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At last surrounds their sight

A globe of circular light,

That with long beams the shame-faced night arrayed The helmed cherubim

And sworded seraphim,

Are seen in glittering ranks with wings displayed; Harping in loud and solemn quire,

With unexpressive notes to Heaven's new-born Heir.

Such music, as 'tis said,

Before was never made,


But when of old the sons of morning sung, While the Creator great

His constellations set,

And the well-balanced world on hinges hung;

And cast the dark foundations deep,

And bid the weltering waves their oozy channel keep.

Ring out, ye crystal spheres!

Once bless our humble ears,


If ye have power to touch our senses so; And let your silver chime


Move in melodious time;

And let the base of Heaven s deep organ blow;


And, with your ninefold harmony,

Make up full consort to the angelic symphony.

For, if such holy song

Inwrap our fancy long,


Time will run back, and fetch the age of gold; And speckled Vanity

Will sicken soon and die,

And leprous Sin will melt with earthly mould; And Hell itself will pass away,

And leave her dolorous mansions to the peering day.



Yea, Truth and Justice then

Will down return to men,

Orbed in a rainbow; and, like glories wearing, Mercy will sit between,

Throned in celestial sheen

With radiant feet the tissued clouds down steering; And Heaven, as at some festival,

Will open wide the gates of her high palace hall.

But wisest Fate says no;

This must not yet be so:


The babe lies yet in smiling infancy, That on the bitter cross

Must redeem our loss;

So both himself and us to glorify: Yet first, to those ychained in sleep,


The wakeful trump of Doom must thunder through the deep,

With such a horrid clang

As on Mount Sinai rang,


While the red fire and smouldering clouds out brake:

The agèd earth aghast,

With terror of that blast,

Shall from the surface to the centre shake;

When at the world's last session,

The dreadful Judge in middle air shall spread his throne.

And then, at last, our bliss

Full and perfect is,


But now begins; for, from this happy day,

The old Dragon, under ground

In straiter limits bound;

Not half so far casts his usurpèd sway,

And, wroth to see his kingdom fail,
Swinges the scaly horror of his folded tail.




The oracles are dumb;

No voice or hideous hum

Runs through the arched roof in words deceiving. Apollo from his shrine

Can no more divine,

With hollow shriek the steep of Delphos leaving. No nightly trace or breathed spell

Inspires the pale-eyed priest from the prophetic cell.

The lonely mountains o'er,

And the resounding shore,


A voice of weeping heard and loud lament; From haunted spring, and dale

Edged with poplar pale,

The parting Genius is with sighing sent:

With flower-inwoven tresses torn,

The nymphs in twilight shade of tangled thickets mourn.


In consecrated earth,

The Lars and Lemures moan with midnight plaint;

And on the holy hearth,

In urns, and altars round,

A drear and dying sound

Affrights the Flamens at their service quaint;

And the chill marble seems to sweat,

While each peculiar power foregoes his wonted seat.




Peor and Baälim

Forsake their temples dim,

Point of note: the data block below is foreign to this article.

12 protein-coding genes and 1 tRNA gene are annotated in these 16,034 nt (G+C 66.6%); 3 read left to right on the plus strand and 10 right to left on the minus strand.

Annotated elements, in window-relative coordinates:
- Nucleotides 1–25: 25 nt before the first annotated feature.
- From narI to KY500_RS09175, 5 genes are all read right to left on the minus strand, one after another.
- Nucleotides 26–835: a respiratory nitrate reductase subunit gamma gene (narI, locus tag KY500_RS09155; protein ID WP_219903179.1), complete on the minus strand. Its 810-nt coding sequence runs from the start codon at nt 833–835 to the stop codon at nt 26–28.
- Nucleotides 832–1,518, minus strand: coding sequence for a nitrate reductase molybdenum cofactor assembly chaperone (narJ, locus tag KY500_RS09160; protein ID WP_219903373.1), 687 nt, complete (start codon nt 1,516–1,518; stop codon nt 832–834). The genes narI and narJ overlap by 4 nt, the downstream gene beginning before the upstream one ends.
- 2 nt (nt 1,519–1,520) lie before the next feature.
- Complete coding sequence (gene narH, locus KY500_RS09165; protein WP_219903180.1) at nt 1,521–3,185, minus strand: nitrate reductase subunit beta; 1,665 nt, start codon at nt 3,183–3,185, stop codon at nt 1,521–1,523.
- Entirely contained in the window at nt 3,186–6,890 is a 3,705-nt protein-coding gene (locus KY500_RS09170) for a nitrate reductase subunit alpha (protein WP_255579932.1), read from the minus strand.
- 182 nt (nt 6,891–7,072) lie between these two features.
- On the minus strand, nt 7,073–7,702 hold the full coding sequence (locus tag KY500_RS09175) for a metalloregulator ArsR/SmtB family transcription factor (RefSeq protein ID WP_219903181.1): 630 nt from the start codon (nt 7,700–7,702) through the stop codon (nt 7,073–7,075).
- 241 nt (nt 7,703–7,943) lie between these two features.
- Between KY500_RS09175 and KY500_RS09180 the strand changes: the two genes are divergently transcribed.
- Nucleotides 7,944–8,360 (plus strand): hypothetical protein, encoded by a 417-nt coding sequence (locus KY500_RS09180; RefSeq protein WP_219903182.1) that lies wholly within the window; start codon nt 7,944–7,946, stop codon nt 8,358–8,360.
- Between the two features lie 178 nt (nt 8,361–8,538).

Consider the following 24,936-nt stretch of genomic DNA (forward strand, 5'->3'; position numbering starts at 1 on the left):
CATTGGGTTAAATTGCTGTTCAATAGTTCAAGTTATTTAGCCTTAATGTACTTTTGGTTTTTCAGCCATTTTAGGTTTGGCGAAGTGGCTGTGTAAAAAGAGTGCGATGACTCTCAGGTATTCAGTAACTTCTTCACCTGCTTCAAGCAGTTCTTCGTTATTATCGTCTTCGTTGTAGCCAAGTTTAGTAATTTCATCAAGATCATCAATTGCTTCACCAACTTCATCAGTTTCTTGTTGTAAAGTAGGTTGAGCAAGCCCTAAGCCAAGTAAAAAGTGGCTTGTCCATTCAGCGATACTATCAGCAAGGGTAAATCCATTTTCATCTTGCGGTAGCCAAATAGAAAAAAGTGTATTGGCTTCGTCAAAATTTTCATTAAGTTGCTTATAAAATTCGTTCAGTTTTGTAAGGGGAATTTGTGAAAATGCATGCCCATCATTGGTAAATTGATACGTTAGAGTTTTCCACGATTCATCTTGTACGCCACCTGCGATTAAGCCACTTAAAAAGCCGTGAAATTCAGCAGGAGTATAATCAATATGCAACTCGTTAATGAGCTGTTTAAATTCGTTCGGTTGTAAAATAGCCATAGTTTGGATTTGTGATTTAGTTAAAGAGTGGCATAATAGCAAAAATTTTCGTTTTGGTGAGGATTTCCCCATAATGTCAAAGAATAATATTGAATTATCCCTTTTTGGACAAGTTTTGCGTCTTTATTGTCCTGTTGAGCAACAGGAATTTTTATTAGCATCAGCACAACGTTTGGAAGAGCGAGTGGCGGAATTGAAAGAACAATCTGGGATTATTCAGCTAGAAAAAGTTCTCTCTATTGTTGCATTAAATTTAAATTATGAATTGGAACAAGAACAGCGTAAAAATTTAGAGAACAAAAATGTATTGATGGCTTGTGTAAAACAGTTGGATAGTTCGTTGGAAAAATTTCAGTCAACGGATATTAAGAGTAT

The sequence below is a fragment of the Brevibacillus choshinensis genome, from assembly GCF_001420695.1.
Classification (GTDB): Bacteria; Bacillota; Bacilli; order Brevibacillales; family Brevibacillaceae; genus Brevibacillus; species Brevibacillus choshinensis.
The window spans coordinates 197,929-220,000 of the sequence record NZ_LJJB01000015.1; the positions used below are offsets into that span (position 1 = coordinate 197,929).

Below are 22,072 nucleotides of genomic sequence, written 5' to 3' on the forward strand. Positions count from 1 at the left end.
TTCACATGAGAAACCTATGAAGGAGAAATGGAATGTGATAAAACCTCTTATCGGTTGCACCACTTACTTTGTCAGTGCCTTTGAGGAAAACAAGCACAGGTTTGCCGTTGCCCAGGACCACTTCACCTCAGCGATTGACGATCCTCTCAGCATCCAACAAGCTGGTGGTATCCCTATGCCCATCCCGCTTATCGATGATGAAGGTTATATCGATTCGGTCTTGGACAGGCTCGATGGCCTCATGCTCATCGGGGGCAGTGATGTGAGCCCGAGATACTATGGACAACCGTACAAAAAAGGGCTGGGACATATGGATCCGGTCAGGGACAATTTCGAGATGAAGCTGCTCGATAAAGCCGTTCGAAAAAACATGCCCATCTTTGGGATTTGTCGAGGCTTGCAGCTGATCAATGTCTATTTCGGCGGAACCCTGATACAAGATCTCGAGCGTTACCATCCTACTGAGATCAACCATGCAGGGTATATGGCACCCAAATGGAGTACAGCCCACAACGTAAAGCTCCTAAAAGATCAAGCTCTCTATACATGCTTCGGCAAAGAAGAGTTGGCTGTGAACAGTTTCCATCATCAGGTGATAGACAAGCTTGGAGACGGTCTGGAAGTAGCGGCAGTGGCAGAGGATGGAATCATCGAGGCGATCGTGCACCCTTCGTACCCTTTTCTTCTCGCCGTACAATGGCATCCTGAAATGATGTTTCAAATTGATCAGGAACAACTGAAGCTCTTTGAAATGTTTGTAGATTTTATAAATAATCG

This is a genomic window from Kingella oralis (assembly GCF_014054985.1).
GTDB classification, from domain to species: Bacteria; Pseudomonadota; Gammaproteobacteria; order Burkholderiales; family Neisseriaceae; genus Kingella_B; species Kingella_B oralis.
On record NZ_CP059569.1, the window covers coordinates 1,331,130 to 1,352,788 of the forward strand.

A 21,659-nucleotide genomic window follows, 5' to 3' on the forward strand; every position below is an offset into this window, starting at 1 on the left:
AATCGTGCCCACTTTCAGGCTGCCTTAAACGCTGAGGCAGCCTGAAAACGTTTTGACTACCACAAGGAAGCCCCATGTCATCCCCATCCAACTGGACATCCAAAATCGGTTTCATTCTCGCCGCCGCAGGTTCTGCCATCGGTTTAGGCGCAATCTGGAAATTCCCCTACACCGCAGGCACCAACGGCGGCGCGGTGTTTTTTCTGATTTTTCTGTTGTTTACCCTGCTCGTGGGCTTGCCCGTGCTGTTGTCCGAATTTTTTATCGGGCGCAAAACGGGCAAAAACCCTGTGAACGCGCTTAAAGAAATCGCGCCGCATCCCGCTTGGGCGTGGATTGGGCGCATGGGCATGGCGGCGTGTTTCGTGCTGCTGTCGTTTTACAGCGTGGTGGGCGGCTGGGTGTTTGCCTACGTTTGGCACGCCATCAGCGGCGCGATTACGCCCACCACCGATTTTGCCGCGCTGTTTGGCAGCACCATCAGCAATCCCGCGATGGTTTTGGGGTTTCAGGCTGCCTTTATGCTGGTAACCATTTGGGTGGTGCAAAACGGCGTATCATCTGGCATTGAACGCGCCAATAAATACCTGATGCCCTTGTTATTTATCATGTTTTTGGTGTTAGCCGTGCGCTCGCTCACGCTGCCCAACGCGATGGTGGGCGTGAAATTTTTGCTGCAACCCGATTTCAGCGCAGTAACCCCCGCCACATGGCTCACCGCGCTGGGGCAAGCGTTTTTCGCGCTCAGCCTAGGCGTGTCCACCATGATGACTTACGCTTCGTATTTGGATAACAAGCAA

With that twice battered god of Palestine ;

And moonèd Ashtaroth,

Heaven's queen and mother both,

Now sits not girt with tapers' holy shine;

The Lybic Hammon shrinks his horn,


In vain the Tyrian maids their wounded Thammuz mourr.

And sullen Moloch, fled,

Hath left in shadows dread


His burning idol all of blackest hue; In vain with cymbals' ring

They call the grisly king,

In dismal dance about the furnace blue; The brutish gods of Nile as fast,

Isis and Orus, and the dog Anubis haste.


Nor is Osiris seen

In Memphian grove or green,

Trampling the unshowered grass with lowings loud: Nor can he be at rest

Within his sacred chest;

Nought but profoundest Hell can be his shroud;

In vain with timbreled anthems dark

The sable-stolèd sorcerers bear his worshipped ark.

He feels from Juda's land

The dreaded Infant's hand,


The rays of Bethlehem blind his dusky eyn: Nor all the gods beside

Longer dare abide;

Not Typhon huge ending in snaky twine!

Our Babe, to show his Godhead true,

Can in his swaddling bands control the damned crew.

So when the Sun, in bed

Curtained with cloudy red,


Pillows his chin upon an orient wave,

The flocking shadows pale

Troop to the infernal jail;

Each fettered ghost slips to his several grave;

And the yellow-skirted Fayes

Fly after the night-steeds, leaving their moon-loved maze.




But see the Virgin blest

Hath laid her Babe to rest:


Time is, our tedious song should here have ending:

Heaven's youngest-teemed star

Hath fixed her polished car,

Her sleeping Lord with handmaid lamp attending:

And all about the courtly stable

Bright-harnessed angels sit in order serviceable.


EREWHILE of music, and ethereal mirth,
Wherewith the stage of air and earth did ring,
And joyous news of heavenly infant's birth,
My Muse with angels did divide to sing;

But headlong Joy is ever on the wing;

In wintry solstice like the shortened light

Soon swallowed up in dark and long out-living night.

For now to sorrow must I tune my song,

And set my harp to notes of saddest woe,

Which on our dearest Lord did seize ere long,

Dangers, and snares, and wrongs, and worse than so,
Which he for us did freely undergo:

Most perfect Hero, tried in heaviest plight

Of labours huge and hard,—too hard for human wight!

He, sovran Priest, stooping his regal head,
That dropped with odorous oil down his fair eyes,
Poor fleshly tabernacle entered,



His starry front low-roofed beneath the skies;

Oh, what a mask was there, what a disguise!

Yet more; the stroke of death he must abide;
Then lies him meekly down fast by his brethren's side.


These latest scenes confine my roving verse;
To this horizon is my Phoebus bound;

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